That’s it. The other teams can turn in their uniforms. The Tigers are a mortal lock now.
I am not talking about talent. I am not talking about stats. I am not talking about base running, power hitting, relief pitching, ball scuffing, or any such part of the national pastime. I am talking about rainbows.
“Did you see that thing?” someone asked.
“How could you miss it?” someone answered.
How could you miss it? It appeared Tuesday night as if on cue, as if predestined, as if, well, as if someone were trying to tell us something. It had rained almost to game time, and when the first inning began, with the Minnesota Twins at the plate, the sky was cloudy and threatening.
And then the Tigers came to bat.
“Look,” said someone as Lou Whitaker, the leadoff man, stood at the plate.
“See the purple?”
Crack! Whitaker hit a fly ball that was dropped by left fielder Tom Brunansky. Two-base error.
Crack! RBI single by Bill Madlock.
“Out there. By right field.”
Crack! Home run by Larry Herndon.
“Oh, yeah. Gosh. It’s . . . gorgeous. Purple, and red, and yellow, and green . . . “
Crack! Home run by Tom Brookens.
By the time the inning was over, the Tigers had scored six runs, Jack Morris could coast to victory, and the organist was playing “Hallelujah” — all under a colored stripe in the sky.
And as soon as the Twins came to bat, the rainbow disappeared, never to be seen again.
I don’t want to scare anybody. But I’m bringing a robe and some sheep to the ballpark tonight.
No need for talk
Call me odd. There are certain things you don’t argue with. Bikers. Guys named “Moose.”
Surely this was some kind of sign, right? A night the Tigers were playing for first place in the AL East? A night they were playing the Twins, the first-place team from the AL West? Hey. How much more do you need? Do you ask the Tooth Fairy for ID? Come on. A rainbow, for pete’s sake.
“Did you see it?” someone asked Morris after the 11-2 romp, which gave him his 14th win.
“I saw it,” he said, grinning. “Hey. If it doesn’t rain, I ain’t worth a bleep. Ask Muff (pitching coach Billy Muffett). He calls me ‘The Weatherman.’ He says whenever the weather gets lousy he knows I’m pitching.”
Well. OK. Whatever works. And whatever the Tigers are doing these days, it’s working. Working? They should bottle it, patent it, then drink a gallon of it before every game.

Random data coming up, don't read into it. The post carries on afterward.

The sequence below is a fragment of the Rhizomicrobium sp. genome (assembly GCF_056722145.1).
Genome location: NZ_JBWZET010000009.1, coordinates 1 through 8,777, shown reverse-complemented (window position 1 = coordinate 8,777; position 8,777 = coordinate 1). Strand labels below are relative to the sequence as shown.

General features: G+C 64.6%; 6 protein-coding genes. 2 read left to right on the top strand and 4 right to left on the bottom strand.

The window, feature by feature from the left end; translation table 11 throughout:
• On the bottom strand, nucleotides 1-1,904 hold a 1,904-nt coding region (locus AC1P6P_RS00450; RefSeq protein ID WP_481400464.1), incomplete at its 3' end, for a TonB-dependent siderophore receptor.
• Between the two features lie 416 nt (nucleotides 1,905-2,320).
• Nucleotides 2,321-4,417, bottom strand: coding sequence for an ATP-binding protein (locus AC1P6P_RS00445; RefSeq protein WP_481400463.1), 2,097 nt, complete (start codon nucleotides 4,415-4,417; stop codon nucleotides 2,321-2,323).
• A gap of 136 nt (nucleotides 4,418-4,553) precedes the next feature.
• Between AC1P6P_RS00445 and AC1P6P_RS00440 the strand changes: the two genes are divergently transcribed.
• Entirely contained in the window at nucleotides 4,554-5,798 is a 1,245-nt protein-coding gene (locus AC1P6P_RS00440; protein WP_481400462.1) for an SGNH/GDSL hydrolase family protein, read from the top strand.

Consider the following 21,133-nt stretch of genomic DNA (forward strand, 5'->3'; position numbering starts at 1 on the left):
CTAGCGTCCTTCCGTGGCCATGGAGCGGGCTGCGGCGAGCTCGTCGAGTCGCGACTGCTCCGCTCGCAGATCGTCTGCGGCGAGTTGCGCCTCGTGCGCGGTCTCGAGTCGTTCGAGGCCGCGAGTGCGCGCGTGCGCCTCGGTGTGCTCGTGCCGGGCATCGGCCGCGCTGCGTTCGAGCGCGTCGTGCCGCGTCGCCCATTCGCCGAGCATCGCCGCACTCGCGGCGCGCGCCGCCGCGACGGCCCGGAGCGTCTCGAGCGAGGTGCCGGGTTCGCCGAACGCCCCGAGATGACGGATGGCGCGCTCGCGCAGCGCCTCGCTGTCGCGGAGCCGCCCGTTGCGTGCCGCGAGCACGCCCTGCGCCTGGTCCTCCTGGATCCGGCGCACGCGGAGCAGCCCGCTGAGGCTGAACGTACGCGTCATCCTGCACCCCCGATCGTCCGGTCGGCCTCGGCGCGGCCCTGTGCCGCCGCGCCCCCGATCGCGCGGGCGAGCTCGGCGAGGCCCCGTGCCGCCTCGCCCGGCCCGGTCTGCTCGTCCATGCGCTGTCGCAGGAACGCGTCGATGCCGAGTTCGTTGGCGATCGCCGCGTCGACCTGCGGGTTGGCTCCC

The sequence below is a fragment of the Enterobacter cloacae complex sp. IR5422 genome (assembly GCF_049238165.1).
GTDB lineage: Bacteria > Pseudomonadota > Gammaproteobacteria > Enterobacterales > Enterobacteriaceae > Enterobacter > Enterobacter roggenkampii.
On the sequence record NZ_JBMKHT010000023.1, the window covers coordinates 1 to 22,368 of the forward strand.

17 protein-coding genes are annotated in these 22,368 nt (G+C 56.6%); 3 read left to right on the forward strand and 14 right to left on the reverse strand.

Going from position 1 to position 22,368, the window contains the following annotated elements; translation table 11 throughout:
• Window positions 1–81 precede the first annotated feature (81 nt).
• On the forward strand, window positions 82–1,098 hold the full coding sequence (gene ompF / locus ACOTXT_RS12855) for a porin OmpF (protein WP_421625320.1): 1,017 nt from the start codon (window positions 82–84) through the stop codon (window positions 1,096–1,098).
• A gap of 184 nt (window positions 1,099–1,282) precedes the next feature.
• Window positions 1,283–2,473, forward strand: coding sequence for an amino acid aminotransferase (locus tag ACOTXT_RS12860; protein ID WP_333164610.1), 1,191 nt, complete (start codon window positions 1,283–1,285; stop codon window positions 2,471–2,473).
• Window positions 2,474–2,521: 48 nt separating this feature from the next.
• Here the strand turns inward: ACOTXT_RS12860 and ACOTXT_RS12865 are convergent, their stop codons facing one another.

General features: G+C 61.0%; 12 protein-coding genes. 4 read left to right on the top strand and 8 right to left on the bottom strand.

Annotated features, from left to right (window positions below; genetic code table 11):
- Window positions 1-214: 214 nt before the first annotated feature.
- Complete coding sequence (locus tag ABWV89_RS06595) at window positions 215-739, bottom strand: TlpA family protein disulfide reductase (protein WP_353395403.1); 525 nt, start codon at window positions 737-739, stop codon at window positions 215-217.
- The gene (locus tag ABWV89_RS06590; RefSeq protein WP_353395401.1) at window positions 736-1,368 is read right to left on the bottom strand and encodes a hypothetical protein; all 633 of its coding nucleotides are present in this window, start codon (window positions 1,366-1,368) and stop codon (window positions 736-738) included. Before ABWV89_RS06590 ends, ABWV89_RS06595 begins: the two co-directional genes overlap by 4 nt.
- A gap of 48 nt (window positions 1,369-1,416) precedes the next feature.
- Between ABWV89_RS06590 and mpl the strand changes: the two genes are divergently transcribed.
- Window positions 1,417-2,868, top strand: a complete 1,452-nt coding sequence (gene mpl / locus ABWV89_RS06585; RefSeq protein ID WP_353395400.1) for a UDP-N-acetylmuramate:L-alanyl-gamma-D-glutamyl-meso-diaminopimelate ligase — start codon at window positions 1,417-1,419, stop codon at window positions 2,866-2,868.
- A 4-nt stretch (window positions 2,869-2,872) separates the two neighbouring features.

Six runs? First inning? Eleven runs by the finish? “Larry did his part,” said Chet Lemon afterward, “and Tram did his part and Bill did his part and Lou did his–”
We’ll check back in a minute, Chet. Meanwhile, remember, this was a game against the Twins, a possible preview of the American League Championship Series. Yeah. Well. If this was a preview, they better cancel the show. Or put in a lot of commercials.
The Tigers’ early barrage came off the Twins’ recent acquisition, pitcher Steve Carlton, a future Hall of Famer who seems to want to stop in every closet along the way. By the third inning, he had surrendered 11 hits to seven different Tigers. Mercifully, he was taken out. Carlton is known as a pitcher who does not speak to reporters. If he keeps this up, he won’t have any reason to.
(By the way, Larry Herndon, as most Detroiters know, is also reluctant to speak with the press. His three-run blast off Carlton may be the first hit in history to produce more RBIs than quotes.) No jinxes here
But back to this rainbow. You gotta wonder. Here was a game that gave the Tigers at least a few hours in first place — while they awaited the results of the Toronto game out on the West Coast. It was the first moments they have spent atop the AL East since the season began.
No one ever expected even that. So regardless of the Toronto outcome, let us say right here: This is a terrific team. It seems to be winning now almost by divine design. Some games it struggles until the victorious finish. And some games . . .
“Anybody tease you about being able to hold a six-run lead?” Morris was asked.
‘Well, it’s like Frank (Tanana) said, ‘It’s nice to have a touchdown in the first period.”
And so it is. A rainbow doesn’t hurt either.
“Did you know it appeared when you came to bat and disappeared when they did?”
“Really?” said Morris. He laughed. “Well. There’s your story.”
Ah, well. OK. Maybe not. Maybe it’s just superstition. Maybe it’s reaching for straws. Maybe — as I sit here looking at the coming rain clouds — the whole thing was some crazy weather coincidence that can be explained by barometers and charts and high pressure systems–
Then again . . .